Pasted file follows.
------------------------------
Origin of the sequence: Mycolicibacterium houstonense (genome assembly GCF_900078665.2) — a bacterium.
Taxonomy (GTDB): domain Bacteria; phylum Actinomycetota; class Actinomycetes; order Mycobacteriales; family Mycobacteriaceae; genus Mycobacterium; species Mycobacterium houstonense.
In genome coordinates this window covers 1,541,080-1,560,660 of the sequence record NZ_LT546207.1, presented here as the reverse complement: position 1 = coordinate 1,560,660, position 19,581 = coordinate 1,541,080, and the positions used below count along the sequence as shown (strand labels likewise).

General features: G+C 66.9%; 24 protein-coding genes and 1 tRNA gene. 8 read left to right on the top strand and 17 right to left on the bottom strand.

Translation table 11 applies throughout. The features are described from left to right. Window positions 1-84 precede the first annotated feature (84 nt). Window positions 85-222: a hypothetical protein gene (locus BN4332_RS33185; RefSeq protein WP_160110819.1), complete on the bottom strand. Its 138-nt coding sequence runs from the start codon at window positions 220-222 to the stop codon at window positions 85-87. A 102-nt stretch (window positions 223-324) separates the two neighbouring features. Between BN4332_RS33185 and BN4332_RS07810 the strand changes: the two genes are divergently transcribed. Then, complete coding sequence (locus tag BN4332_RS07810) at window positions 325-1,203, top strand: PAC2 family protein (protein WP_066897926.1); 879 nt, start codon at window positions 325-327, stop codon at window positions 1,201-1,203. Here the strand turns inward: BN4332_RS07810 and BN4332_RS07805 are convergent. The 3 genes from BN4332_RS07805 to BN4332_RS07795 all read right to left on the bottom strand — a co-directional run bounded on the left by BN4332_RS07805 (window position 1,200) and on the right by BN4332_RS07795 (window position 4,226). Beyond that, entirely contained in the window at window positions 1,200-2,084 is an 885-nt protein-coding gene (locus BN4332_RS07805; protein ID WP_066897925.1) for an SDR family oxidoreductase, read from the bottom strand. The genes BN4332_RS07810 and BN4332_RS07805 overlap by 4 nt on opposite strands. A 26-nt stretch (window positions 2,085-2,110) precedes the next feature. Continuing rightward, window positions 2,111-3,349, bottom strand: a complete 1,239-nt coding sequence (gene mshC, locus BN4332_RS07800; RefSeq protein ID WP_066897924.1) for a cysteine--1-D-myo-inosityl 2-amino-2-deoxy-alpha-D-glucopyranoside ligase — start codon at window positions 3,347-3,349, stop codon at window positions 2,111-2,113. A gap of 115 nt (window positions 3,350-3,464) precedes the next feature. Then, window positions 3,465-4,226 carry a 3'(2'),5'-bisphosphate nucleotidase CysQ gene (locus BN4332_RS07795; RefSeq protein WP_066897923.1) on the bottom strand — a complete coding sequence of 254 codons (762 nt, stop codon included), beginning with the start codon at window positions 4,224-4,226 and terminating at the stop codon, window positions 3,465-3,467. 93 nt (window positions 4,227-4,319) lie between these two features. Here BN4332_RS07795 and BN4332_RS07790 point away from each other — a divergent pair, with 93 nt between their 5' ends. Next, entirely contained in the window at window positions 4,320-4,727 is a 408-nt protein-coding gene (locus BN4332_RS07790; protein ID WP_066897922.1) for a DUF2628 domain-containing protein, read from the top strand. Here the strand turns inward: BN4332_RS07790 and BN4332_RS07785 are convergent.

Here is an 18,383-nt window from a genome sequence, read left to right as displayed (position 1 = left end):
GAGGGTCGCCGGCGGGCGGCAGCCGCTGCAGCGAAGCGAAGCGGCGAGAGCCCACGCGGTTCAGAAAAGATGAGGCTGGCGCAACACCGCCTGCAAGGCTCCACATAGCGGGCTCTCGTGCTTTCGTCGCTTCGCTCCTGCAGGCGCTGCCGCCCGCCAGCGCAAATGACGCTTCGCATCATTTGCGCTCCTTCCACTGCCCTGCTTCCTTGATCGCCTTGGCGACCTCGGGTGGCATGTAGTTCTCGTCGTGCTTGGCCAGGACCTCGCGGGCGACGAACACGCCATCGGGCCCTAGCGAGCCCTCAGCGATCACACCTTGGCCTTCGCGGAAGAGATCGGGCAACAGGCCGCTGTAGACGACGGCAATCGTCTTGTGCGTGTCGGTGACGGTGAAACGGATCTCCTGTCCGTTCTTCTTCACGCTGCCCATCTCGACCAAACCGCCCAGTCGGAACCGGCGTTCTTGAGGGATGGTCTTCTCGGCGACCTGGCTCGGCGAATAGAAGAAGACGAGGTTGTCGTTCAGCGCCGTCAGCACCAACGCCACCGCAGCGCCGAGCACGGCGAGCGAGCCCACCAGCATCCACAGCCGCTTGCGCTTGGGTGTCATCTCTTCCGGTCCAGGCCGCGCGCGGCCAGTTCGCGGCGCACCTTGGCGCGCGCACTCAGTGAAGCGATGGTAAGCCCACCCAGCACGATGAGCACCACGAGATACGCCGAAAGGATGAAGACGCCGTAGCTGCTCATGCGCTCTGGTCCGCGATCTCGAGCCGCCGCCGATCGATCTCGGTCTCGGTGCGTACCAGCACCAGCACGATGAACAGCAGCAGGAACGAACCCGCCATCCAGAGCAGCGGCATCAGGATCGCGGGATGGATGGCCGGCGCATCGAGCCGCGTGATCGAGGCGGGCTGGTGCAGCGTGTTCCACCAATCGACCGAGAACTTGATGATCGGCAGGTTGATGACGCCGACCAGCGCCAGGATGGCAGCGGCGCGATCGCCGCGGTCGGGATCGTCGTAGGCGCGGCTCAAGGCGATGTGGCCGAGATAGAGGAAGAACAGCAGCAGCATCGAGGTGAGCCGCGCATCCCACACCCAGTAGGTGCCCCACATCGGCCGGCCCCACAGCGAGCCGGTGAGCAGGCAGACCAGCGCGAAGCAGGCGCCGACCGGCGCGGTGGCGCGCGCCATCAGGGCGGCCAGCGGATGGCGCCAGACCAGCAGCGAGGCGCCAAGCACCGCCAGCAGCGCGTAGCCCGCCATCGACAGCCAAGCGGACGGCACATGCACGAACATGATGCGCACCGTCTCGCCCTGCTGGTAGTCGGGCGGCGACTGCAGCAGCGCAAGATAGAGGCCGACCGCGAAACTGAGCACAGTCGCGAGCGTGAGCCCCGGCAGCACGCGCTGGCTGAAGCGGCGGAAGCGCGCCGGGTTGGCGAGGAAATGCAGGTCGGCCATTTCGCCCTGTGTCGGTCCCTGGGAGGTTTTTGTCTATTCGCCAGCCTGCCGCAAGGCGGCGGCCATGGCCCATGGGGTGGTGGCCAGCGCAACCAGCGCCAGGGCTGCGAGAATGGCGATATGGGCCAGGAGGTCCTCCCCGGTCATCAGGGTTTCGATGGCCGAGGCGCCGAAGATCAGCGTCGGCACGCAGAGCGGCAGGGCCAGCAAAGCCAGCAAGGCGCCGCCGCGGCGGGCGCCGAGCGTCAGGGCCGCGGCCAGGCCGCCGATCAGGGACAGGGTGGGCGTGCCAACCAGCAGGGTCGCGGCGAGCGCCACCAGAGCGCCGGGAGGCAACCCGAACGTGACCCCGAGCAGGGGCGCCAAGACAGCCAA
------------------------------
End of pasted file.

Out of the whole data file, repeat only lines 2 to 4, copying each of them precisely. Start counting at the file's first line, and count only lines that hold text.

Taxonomy (GTDB): domain Bacteria; phylum Actinomycetota; class Actinomycetes; order Mycobacteriales; family Mycobacteriaceae; genus Mycobacterium; species Mycobacterium houstonense.
In genome coordinates this window covers 1,541,080-1,560,660 of the sequence record NZ_LT546207.1, presented here as the reverse complement: position 1 = coordinate 1,560,660, position 19,581 = coordinate 1,541,080, and the positions used below count along the sequence as shown (strand labels likewise).

General features: G+C 66.9%; 24 protein-coding genes and 1 tRNA gene. 8 read left to right on the top strand and 17 right to left on the bottom strand.